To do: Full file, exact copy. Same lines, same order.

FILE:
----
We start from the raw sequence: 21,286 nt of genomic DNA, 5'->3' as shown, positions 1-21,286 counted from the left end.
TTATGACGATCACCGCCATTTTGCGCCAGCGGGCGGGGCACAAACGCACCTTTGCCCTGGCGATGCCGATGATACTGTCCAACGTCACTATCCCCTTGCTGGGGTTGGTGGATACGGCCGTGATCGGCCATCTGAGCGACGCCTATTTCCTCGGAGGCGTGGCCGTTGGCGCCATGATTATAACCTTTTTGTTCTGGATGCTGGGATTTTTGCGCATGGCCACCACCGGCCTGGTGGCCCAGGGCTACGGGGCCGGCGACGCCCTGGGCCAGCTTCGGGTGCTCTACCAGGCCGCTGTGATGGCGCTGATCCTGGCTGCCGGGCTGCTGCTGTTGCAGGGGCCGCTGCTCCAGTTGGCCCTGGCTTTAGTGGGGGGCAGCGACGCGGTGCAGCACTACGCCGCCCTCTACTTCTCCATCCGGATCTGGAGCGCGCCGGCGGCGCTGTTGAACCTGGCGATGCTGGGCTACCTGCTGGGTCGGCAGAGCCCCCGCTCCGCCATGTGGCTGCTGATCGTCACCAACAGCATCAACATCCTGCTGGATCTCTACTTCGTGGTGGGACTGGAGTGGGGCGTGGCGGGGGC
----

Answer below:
We start from the raw sequence: 21,286 nt of genomic DNA, 5'->3' as shown, positions 1-21,286 counted from the left end.
TTATGACGATCACCGCCATTTTGCGCCAGCGGGCGGGGCACAAACGCACCTTTGCCCTGGCGATGCCGATGATACTGTCCAACGTCACTATCCCCTTGCTGGGGTTGGTGGATACGGCCGTGATCGGCCATCTGAGCGACGCCTATTTCCTCGGAGGCGTGGCCGTTGGCGCCATGATTATAACCTTTTTGTTCTGGATGCTGGGATTTTTGCGCATGGCCACCACCGGCCTGGTGGCCCAGGGCTACGGGGCCGGCGACGCCCTGGGCCAGCTTCGGGTGCTCTACCAGGCCGCTGTGATGGCGCTGATCCTGGCTGCCGGGCTGCTGCTGTTGCAGGGGCCGCTGCTCCAGTTGGCCCTGGCTTTAGTGGGGGGCAGCGACGCGGTGCAGCACTACGCCGCCCTCTACTTCTCCATCCGGATCTGGAGCGCGCCGGCGGCGCTGTTGAACCTGGCGATGCTGGGCTACCTGCTGGGTCGGCAGAGCCCCCGCTCCGCCATGTGGCTGCTGATCGTCACCAACAGCATCAACATCCTGCTGGATCTCTACTTCGTGGTGGGACTGGAGTGGGGCGTGGCGGGGGC